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For Screven County, spring football is a staple of May
Callaway defender Tely Fanning, center, thwarts a second quarter scoring attempt by stripping the ball from Screven County fullback C.J. Wright, left, in the Gamecock's 35-34 elite eight loss Nov. 25.

For the Bulloch County schools, spring football practice is a new phenomenon or at least a revived one.
    Because of a recent rule change within the GHSA football bylaws, teams can now hold spring practice and not have to sacrifice a fall scrimmage. For a majority of the schools around the southeast Georgia area, the old option of foregoing spring practice for the fall scrimmages was the popular choice.
    But for Screven County High School, spring practice arrived right on schedule this week.
    Head coach Ron Duncan — a self described “creature of habit” — has held a spring practice all six seasons he’s been the Gamecock’s boss. Not holding a spring session to him is out of the question, and when asked why he chose to hold spring prior to the rule change — it all came down to one thing: routine.
    “Routine is something we’ve tried to establish with our kids because honestly I don’t know any other way to run a program,” Duncan said. “For the 12 years I’ve been a head coach I’ve tried to keep my regiment the same, from how I wake up to what I eat for lunch. I’ve done the same for my football program.”
    From the time he was coaching former NFLer’s Daquan Bowers and Ricky Sapp at Bamberg-Ehrhardt High School in South Carolina all the way to his current job in Sylvania, Duncan has always run a spring practice — which in his experience has been even more of an advantage south of the Palmetto State border.
    The SCHSL has very strict rules on contact and how long spring practices can go, whereas the GHSA doesn’t come down quite as hard on regulations during the two-week spring period. Duncan’s taken this to his advantage since he arrived to Screven County in 2012, and the results have shown out on the field — even though Duncan won’t admit spring practice is the sole difference in his program’s success.
    “I’m not going to say it makes a huge difference, but it does give us more time to work with our younger guys who won’t get reps come fall,” Duncan said. “I’m always trying think two or three years ahead for our program, so knowing who’s coming up is always important in our evaluation.”
    If we’re speaking in the short term, Duncan and his staff won’t have a whole lot of evaluating and replacing to do in 2017. Screven was 30 seconds away from advancing to the final four last fall, but Ole Miss signee Braylon Sanders’ 47-yard catch and run would put Callaway High School over the top to end the Gamecocks season in a sour fashion in the elite eight.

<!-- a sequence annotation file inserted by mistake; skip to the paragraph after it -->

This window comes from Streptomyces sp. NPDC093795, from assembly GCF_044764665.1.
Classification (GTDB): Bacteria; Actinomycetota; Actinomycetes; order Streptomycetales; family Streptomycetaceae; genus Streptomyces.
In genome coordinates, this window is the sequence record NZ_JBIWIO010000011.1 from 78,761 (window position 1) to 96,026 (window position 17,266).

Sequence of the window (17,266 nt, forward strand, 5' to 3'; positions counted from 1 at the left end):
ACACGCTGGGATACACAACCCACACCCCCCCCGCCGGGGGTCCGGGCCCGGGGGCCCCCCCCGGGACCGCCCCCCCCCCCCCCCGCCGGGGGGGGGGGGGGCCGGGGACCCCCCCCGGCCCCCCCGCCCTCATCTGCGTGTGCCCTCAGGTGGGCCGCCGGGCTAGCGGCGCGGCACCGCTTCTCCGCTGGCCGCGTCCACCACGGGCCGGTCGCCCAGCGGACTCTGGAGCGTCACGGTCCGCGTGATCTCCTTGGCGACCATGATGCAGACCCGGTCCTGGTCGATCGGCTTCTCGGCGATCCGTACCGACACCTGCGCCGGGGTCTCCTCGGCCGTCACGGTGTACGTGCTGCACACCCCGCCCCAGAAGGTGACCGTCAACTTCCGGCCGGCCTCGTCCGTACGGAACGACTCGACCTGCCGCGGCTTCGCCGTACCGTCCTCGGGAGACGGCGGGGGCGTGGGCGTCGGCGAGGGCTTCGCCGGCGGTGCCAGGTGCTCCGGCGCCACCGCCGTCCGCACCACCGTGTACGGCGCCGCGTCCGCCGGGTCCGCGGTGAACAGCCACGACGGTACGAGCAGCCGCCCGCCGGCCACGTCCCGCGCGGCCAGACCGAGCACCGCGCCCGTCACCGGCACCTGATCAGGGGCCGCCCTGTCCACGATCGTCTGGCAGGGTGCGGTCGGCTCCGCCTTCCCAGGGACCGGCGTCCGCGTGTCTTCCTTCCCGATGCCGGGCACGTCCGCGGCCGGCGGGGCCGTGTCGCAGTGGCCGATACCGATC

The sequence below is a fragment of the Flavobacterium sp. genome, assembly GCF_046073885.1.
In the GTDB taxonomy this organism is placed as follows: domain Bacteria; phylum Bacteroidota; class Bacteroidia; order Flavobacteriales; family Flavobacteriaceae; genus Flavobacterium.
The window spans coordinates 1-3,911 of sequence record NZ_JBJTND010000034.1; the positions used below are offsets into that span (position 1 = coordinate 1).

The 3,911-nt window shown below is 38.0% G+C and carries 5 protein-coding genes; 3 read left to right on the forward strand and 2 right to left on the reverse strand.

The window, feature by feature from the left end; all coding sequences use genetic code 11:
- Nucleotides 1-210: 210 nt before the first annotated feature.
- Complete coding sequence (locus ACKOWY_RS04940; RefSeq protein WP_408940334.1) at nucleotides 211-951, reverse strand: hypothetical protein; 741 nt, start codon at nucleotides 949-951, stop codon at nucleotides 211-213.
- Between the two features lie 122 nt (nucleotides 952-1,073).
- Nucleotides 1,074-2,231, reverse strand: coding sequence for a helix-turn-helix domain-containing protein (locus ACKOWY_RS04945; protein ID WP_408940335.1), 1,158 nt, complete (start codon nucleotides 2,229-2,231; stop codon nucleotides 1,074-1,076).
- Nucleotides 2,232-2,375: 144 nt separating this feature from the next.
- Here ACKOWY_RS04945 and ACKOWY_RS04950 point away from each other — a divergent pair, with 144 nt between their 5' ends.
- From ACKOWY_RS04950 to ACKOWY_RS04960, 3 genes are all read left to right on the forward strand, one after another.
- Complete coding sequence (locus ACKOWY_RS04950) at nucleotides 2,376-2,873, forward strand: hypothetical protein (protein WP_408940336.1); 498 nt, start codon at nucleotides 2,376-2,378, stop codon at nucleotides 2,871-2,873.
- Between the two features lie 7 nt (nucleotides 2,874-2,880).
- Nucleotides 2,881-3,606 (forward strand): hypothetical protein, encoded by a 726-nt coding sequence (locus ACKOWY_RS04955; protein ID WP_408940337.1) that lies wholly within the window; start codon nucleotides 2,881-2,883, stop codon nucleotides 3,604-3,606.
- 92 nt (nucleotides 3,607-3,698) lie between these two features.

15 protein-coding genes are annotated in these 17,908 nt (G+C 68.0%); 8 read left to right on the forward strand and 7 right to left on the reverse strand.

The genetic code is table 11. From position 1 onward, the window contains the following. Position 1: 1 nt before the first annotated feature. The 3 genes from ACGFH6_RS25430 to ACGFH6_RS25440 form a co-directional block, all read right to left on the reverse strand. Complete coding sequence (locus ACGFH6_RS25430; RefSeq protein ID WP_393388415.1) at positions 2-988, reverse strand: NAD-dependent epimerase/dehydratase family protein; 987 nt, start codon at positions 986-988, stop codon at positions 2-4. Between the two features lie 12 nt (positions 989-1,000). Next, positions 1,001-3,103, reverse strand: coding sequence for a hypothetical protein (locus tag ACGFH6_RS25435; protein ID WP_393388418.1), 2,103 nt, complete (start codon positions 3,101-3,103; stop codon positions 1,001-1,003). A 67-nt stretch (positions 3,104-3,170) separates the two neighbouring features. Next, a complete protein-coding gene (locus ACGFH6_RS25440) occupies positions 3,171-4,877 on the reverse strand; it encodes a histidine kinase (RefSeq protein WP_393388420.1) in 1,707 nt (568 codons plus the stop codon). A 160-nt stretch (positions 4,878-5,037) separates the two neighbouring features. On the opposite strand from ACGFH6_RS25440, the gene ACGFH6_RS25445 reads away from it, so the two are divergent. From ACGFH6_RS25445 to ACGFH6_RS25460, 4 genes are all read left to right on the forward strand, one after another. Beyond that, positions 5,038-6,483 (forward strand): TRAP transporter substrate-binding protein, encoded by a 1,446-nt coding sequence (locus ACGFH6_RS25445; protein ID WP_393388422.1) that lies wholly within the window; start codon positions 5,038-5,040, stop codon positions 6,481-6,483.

But the team that fell 35-34 on Nov. 25 was 11-2 and the region 4-2A champions. They return all-state fullback and nose tackle CJ Wright, 3-star wide receiver Tyquan Johnson and school-record breaking quarterback Armani Bunbury along with 13 other key starters to what was already a very talented team.
    The only two games Screven lost were the aforementioned heartbreaker to Callaway and their season opener to Bluffton — where the Gamecocks blew a 15-point lead which culminated in a strip-sack of Bunbury, allowing the Wildcats to win that game in the final seconds as well.    
    Essentially one minute of game time defined Screven’s entire season, and Duncan attributes those two late game fizzles to one thing: depth.
    “We have great players here, heck I don’t think I’ve had a team that good return this much talent,” Duncan said. “But late in those competitive games we were getting gassed out because we didn’t have the depth to rest our starters.”
    Which comes back around to why spring practice is so important for Duncan and his team. Since depth was an issue last season, spring practice becomes ample time to help build up the underclassmen who could wind up giving guys like Kendrick Cox and Kim Hunter a break on defense.
    Especially this week, since Wright, Johnson and Bunbury were busy Thursday and Friday at the 2A state track championships. New freshman and sophomores got to work in with the offense in the absence of the big three, but more importantly Duncan and his staff were able to evaluate some more important positions of need.
    “I think this is the first team I’ve had that returns so much talent but has a lot of glaring needs as well,” Duncan said. “We lost some very important starters on the offensive line and we’re going to be looking for guys to fill those spots right now.”
    Screven County fans can see the 2017 rendition of their team in action for the first time on May 19 when the Gamecocks host South Effingham at 7:00 p.m.